But, I can adapt. I will be devoted to what has always been right and good for me during my time in Rwanda. I will learn from all of these experiences. And I will make my last 7% – my last 6 weeks – great. I can do this, because that’s what Peace Corps Volunteers (and really, people in general) do. Sometimes crappy things happen.

So what exactly are you going to do about it?

And now my heart stumbles on things I don’t know…
My weakness, I feel, I must finally show…
The way you invest your love, you invest your life
Awake my soul.
– Mumford & Sons “Awake My Soul”

opening and closing doors

Standard

At our most recent Peace Corps Conference (dubbed COS: Close of Service) we met for three days to reflect on our service for the last two years, to have open discussions about both the successes and complications of development work, to begin the process of leaving the government, and to gain understanding on re-entering and adjusting to life back in the United States. The very last session we had is apparently something all Peace Corps Volunteers around the world do at the end of their service – a guided visualization.

Led by a Peace Corps staff member who has an innate ability to communicate well with anybody and has been in Peace Corps posts in various countries, he told us to “get comfortable” as we would be trying to cover a couple years of memories and emotions in just a few minutes.

I chose to move to the front of the large room and lie face down, my eyes buried between my two crossed arms. I closed my eyes. The lights dimmed and he put on a beautiful instrumental track of a piano star from England. It was immediately stirring; even before he started the visualization I knew I would be emotional. The music played for a few moments and my heart started to slow and I become more in tune with the moment.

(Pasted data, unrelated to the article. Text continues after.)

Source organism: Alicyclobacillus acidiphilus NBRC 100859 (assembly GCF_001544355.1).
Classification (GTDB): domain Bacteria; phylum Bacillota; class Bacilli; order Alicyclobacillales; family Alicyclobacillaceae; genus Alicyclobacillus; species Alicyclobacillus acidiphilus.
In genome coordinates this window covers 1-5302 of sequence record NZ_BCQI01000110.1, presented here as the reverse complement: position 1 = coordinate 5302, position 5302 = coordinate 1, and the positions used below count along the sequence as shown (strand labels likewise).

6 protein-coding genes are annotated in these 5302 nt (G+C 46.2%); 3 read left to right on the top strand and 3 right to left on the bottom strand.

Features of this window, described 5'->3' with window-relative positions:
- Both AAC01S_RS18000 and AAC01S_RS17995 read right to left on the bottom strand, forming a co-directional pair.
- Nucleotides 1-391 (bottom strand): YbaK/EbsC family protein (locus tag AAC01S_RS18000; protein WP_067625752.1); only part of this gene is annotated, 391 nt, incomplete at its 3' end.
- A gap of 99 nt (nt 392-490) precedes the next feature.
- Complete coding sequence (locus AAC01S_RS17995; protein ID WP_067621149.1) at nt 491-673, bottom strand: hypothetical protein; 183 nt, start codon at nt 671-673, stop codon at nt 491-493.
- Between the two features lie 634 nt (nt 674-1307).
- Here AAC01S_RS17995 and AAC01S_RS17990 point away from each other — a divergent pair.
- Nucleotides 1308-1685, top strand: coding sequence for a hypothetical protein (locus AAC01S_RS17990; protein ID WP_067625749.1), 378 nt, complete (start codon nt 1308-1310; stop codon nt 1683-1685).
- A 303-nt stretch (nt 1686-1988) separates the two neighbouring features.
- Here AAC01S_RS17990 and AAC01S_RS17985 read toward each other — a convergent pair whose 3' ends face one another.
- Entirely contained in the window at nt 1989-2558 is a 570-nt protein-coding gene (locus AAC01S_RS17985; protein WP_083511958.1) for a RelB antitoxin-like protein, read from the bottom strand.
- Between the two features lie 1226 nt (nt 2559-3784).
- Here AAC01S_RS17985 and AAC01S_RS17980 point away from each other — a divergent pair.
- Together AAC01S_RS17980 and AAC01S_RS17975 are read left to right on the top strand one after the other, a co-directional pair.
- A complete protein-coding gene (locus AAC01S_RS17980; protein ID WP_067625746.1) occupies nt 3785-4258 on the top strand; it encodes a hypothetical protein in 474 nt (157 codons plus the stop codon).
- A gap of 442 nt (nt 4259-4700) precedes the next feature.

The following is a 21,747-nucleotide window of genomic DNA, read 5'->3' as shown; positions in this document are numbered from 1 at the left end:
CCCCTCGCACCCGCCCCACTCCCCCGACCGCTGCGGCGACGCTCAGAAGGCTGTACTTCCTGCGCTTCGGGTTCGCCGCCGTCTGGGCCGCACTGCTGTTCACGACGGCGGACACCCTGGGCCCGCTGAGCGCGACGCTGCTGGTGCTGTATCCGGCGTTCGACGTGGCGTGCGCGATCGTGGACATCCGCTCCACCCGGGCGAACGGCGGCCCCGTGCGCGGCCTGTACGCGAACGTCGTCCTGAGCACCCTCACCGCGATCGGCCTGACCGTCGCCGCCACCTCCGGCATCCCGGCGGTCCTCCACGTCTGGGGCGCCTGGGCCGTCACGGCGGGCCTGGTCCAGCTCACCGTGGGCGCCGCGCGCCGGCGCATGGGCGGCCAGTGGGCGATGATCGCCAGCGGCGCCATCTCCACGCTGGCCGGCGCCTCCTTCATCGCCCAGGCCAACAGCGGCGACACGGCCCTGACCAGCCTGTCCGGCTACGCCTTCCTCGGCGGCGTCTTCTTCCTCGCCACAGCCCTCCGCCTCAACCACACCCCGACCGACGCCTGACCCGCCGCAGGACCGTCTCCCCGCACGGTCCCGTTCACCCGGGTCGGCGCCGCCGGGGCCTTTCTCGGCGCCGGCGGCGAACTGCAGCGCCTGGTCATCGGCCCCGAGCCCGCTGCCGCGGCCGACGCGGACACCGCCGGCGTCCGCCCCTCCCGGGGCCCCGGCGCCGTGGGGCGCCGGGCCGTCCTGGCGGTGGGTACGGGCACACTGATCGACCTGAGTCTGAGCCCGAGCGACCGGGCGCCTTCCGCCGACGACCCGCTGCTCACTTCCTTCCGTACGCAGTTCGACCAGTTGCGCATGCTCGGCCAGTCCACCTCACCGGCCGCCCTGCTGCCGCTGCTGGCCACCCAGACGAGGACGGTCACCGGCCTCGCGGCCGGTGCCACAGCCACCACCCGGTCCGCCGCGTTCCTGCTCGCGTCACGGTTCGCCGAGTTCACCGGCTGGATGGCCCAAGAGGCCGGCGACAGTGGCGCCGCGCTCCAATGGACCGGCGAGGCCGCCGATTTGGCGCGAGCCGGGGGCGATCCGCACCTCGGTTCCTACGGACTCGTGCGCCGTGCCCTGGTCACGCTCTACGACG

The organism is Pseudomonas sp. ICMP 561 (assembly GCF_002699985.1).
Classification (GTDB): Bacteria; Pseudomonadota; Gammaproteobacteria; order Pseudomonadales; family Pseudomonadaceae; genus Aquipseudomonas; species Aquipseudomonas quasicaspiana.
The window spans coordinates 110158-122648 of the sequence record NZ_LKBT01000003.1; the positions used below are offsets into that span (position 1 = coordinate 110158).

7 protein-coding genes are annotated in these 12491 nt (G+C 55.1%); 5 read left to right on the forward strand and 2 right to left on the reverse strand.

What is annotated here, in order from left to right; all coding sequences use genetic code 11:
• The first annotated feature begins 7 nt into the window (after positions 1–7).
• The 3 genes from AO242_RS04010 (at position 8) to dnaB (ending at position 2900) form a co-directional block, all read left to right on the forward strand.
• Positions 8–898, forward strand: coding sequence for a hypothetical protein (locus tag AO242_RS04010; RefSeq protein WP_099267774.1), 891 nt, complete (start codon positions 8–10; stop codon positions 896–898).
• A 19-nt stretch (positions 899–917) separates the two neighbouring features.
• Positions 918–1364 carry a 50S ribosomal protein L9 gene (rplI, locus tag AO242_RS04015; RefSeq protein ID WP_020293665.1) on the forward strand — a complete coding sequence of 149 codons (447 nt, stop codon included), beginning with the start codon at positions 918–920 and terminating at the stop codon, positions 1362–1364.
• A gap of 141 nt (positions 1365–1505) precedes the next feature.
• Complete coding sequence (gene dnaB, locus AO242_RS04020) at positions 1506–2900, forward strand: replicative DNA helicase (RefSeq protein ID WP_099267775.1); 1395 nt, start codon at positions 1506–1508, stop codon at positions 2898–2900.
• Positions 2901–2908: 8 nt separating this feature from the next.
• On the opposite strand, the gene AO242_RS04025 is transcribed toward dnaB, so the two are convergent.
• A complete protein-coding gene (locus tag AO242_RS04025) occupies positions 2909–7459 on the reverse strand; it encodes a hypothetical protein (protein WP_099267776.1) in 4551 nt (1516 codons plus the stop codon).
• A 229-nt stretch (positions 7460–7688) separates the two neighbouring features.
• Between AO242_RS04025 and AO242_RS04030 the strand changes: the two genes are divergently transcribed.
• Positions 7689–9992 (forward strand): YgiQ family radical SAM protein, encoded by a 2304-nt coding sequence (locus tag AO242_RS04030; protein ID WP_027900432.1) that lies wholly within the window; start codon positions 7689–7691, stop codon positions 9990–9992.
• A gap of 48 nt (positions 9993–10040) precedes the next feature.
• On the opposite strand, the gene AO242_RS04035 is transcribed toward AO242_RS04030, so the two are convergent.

In a soft yet steady voice, he told us to think back before our arrival in Rwanda in 2011.

Think about the moment you decided you wanted to do the Peace Corps.
You start the application.
Where were you? Who was the first person you told about starting the application process?
How did you feel?
You complete the interview and soon you have moved further in the process to become a volunteer. Maybe you question this path you have chosen for yourself. Maybe you think you are irrational. But for whatever reason, you continue to stick with it.
Months later, you get that notorious blue envelope with your official invitation to serve in the assigned country. What did you think as you opened it up? Who was with you?
You are invited to serve in Rwanda. Rwanda. What did you think?

He stops for a bit and lets us go through all of those feelings, times, and places. It feels very real – I remember it all clearly and so well. And me being me, I start to cry. I cry out of both happiness and sadness; as I think back to the seeds rooted in this experience, I can feel just how badly I wanted this to work and how deeply I longed for this dream. How so many small things fell into place so that my journey would take me to Rwanda. How long ago all of this was.

He continues.

You say goodbye to people you love. You say your farewell to America. Where do you visit before you leave? What do people tell you as you prepare to go? What went through your mind when you crossed the security point in the airport and you were alone, headed for something you really couldn’t envision?

You leave. You go to the staging process in Philadelphia. You are in a room with a group of people signed up for the exact thing you are to do: teach in Rwanda. Who did you talk to? What was the mood of the group? What did you do your first night together?

You arrive in-country. What did the weather feel like? What is the first thing you see outside of the airport?

It is the first morning after sleeping in the house of your host family. What do you hear in the morning? What do you smell?

After a long training, you move to your site permanently . You are new.